Extraction of active ingredients from green tea (Camellia sinensis): Extraction efficiency of major catechins and caffeine

Extraction of active ingredients from green tea (Camellia sinensis): Extraction efficiency of major catechins and caffeine

Author: Amra Perva-Uzunalić and Mojca Škerget and Željko Knez and Bernd Weinreich and Frank Otto and Sabine Grüner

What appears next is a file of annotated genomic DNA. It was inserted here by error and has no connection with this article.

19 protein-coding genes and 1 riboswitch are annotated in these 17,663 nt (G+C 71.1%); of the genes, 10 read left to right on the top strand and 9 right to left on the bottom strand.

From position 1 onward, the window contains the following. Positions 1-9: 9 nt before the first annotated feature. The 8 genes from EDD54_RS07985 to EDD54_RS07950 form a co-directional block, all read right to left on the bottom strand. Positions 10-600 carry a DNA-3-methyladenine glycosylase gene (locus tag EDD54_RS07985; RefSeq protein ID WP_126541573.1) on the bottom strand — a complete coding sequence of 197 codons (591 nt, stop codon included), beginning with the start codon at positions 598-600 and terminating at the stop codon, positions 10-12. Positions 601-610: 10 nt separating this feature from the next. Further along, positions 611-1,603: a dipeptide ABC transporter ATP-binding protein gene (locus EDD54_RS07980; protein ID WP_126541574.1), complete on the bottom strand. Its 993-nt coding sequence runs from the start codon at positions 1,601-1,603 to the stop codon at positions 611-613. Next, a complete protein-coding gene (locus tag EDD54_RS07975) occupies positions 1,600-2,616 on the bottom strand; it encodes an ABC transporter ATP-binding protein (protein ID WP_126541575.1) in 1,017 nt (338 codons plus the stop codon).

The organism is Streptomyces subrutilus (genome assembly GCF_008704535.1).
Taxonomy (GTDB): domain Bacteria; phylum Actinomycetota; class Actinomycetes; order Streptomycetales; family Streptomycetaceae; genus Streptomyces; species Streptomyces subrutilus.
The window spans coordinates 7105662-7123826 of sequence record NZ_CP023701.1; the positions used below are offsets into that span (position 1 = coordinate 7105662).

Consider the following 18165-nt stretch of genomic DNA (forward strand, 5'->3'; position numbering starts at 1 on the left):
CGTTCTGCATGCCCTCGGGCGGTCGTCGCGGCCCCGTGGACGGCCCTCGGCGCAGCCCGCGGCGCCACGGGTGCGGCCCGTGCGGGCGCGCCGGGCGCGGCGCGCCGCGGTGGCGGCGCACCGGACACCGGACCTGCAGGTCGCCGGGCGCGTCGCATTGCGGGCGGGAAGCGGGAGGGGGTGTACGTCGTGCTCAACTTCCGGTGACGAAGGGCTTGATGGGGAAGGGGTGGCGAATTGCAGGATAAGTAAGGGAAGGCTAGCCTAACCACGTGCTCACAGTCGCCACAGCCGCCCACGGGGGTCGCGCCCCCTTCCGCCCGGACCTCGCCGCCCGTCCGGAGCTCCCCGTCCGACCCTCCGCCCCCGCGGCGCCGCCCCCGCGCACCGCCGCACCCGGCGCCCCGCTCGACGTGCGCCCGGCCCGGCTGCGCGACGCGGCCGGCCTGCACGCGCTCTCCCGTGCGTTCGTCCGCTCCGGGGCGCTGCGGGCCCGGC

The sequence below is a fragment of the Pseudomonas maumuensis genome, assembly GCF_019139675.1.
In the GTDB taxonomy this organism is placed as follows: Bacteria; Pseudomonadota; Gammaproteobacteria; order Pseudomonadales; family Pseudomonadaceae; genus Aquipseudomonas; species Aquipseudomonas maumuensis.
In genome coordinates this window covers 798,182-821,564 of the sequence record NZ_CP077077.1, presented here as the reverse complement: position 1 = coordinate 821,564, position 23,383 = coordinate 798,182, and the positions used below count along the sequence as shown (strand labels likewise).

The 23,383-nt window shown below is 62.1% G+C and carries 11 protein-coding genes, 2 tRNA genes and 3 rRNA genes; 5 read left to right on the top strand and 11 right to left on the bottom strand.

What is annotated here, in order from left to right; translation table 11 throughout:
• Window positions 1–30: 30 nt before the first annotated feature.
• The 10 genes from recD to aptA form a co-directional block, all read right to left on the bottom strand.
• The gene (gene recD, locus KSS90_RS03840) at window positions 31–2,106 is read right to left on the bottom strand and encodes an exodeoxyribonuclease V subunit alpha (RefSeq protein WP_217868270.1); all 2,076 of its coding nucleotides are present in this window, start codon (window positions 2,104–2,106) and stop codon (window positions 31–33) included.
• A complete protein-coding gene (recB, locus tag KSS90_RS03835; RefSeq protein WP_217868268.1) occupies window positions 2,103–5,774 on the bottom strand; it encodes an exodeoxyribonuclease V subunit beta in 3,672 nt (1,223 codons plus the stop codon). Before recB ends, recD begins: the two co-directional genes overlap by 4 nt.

The effect of different extraction set-ups that influence the extraction efficiency of catechins and caffeine from green tea leaves (variety Fanning Belas, China) were studied using different aqueous and pure solvents (acetone, ethanol, methanol, acetonitrile, water), different temperatures (60, 80, 95 and 100 °C) and times (5–240 min). Raw extracts were analysed for contents of major catechins (EC, EGC, ECG, EGCG), caffeine, proanthocyanidins and flavonols (myricetin, caempherol, quercetin). Starting material was found to contain 191 g major catechins/kg material, 36 g caffeine/kg material and 5.2 g flavonols/kg material on a dry mass basis. The content of major catechins in green tea extracts varied from approximately 280–580 g/kg dry extract, with extraction efficiencies of major catechins varying from 61% to almost 100%. Content of caffeine in extract was in the range of 75 g/kg, where its extraction efficiency varied from 62% to 76%. Average extraction yield was 30% with exceptions when using pure acetone and acetonitrile, where extraction yield was about 3%. Contents of flavonols and proanthocyanidins were in the ranges 6–20 and 12–19 g/kg, respectively. Different extraction procedures with water were also investigated and optimal conditions determined: maximum achieved extraction efficiency of catechins with water was obtained at 80 °C after 20 min (97%) and at 95 °C after 10 min of extraction (90%). Degradation of catechins was observed at higher extraction temperatures and with prolonged extraction times. Using a lower ratio of solvent to material, extraction efficiencies were increased by applying a multi-step extraction procedure. Optimal extraction procedure was then performed using decaffeinated green tea leaves, which were obtained by high-pressure extraction with CO2, when 98% of caffeine was selectively isolated without significant impact on valuable catechins.


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